Spies speaks

Defense Attorney Leon F. Spies of Iowa City spoke next on behalf of Danker who appeared by Zoom in custody from the Tama County Jail.

Similar to the reasoning Karina Cooper’s attorney provided during her bond review hearing – which was left as originally set at $1 million – Spies argued that after almost three years, if Danker was going to flee he would have done so already.

“Mr. Danker has lifelong connections to the Tama County area,” Spies argued before referring to a pretrial interview report conducted by the Sixth Judicial Dept. of Correctional Services and filed on April 30, 2024, summarizing the investigation into Danker’s eligibility for release.

Spies told Judge Anderson that Danker’s parents David and Denise Danker – who reside and farm near Traer – are willing to have their son reside with them at their farm home if he is released from pretrial custody. Any firearms at their home, Spies continued, would be either removed or secured.

Spies further explained: “[The Sixth Judicial Dept. of Correctional Services has] also been able to verify that Huston Danker has employment available to him with a landscaping firm in [La Porte City].”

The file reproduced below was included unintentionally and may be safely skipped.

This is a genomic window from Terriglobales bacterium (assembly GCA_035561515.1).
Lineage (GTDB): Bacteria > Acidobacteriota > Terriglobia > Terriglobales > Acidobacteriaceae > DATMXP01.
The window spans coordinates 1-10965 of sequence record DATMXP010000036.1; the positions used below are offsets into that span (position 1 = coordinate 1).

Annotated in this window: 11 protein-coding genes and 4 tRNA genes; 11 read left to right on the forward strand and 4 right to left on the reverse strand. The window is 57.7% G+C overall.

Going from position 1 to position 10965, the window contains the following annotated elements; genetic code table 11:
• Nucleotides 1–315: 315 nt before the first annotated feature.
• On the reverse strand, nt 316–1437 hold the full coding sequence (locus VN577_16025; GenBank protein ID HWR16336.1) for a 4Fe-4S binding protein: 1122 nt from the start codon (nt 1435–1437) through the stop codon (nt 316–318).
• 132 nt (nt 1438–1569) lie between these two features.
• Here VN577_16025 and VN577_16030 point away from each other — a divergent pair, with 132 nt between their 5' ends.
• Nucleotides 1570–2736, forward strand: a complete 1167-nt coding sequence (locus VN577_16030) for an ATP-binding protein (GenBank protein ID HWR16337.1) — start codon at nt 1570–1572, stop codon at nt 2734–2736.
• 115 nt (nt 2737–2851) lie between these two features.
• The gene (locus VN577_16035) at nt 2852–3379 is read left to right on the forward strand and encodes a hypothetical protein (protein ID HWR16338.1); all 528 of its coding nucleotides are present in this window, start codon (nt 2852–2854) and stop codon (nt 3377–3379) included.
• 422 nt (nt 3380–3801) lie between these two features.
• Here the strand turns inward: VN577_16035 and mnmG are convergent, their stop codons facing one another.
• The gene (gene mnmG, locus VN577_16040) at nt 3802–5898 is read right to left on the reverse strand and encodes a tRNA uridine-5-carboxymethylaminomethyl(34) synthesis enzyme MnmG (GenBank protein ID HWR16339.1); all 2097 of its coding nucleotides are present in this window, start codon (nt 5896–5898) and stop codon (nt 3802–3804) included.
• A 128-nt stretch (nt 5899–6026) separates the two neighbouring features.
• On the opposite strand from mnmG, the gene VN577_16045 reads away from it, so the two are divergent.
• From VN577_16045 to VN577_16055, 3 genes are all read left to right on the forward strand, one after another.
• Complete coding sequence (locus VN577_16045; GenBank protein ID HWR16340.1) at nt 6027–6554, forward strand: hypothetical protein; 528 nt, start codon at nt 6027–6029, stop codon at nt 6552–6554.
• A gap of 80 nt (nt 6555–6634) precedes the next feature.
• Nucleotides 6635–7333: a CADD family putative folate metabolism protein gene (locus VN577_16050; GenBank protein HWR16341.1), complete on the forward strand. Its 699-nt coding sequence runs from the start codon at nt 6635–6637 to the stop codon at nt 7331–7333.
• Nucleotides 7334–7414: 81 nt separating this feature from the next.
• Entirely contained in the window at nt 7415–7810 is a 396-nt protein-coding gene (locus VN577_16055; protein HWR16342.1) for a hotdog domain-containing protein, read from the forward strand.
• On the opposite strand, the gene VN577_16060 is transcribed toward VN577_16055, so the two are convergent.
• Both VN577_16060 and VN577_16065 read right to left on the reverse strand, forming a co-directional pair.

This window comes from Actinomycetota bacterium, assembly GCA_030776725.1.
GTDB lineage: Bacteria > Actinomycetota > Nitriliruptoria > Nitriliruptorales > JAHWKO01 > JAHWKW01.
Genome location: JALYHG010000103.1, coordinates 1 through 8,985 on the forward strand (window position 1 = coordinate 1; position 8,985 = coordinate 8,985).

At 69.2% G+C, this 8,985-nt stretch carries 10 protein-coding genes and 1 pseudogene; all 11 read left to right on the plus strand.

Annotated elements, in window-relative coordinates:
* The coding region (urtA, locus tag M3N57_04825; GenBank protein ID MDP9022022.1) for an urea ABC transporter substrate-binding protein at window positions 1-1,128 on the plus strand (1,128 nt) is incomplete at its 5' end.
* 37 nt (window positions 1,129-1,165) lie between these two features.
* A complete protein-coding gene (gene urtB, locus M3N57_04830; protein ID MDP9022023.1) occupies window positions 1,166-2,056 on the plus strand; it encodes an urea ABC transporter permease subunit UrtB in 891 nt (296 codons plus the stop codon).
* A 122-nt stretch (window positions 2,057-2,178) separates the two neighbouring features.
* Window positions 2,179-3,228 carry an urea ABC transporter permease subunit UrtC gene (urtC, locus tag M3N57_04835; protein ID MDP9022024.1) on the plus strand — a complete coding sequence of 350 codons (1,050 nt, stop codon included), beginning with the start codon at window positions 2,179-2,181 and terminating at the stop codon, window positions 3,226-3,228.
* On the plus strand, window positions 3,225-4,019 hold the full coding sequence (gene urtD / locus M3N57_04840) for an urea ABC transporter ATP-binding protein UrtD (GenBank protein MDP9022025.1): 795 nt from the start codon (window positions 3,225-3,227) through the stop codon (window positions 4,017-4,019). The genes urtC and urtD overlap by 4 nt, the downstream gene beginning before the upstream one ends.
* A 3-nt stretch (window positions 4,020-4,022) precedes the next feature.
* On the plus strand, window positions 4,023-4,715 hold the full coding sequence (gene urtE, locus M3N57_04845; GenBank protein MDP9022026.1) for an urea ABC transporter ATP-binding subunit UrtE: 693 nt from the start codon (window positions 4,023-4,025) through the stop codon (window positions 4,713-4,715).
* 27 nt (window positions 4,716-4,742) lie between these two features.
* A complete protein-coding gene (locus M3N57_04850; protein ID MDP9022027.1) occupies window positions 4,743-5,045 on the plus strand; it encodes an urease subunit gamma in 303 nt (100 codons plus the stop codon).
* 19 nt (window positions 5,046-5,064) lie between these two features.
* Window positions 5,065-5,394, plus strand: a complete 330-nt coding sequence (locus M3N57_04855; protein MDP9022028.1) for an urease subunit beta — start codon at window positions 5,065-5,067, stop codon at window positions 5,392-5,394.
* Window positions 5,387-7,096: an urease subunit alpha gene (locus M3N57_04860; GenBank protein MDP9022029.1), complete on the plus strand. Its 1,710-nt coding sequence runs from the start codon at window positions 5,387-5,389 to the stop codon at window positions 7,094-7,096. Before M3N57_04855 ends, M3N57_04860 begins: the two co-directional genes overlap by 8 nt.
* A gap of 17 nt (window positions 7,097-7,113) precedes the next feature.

Before ending his remarks, Spies said he was not aware of any funds that would “allow [Danker] to flee or set up a residence elsewhere.”

Judge’s ruling, trial date set

On May 31, Judge Anderson left Danker’s bond conditions as previously set: $1 million cash, surety or property; upon posting such bond, Danker would be released to the supervision of the Sixth Judicial District Department of Correctional Services.

“The concerns expressed by the State in support of increasing bond are satisfactorily addressed by the existing conditions of release,” Judge Anderson wrote in his filing.

“Further, the State’s concerns regarding the Defendant’s access to insurance proceeds are only speculative on the existing record. While the court acknowledges that the Defendant has longstanding ties to the community, a minimal to nonexistent prior criminal history, and available employment, the nature and circumstances of the offense charged, the need to ensure community safety, and the potential flight risk that the Defendant poses in light of the pending charges all support the current bond amount.”

Danker’s jury trial is currently set to begin on Nov. 4, 2024, in Tama County District Court; however, during a trial scheduling conference held by telephone on May 21, Judge Anderson indicated the trial would likely be moved to Johnson County sometime in December if both parties could come to an agreement on a start date for the 10-day trial.

On Thursday, June 6, Danker filed a motion for a change of venue; the following day, the State declared in a court filing they would not resist Danker’s motion.

Karina Cooper’s 10-day trial is set to begin in Linn County on July 9, 2024.

As of press time, both Karina Cooper and Danker remained behind bars at the Tama County Jail in Toledo.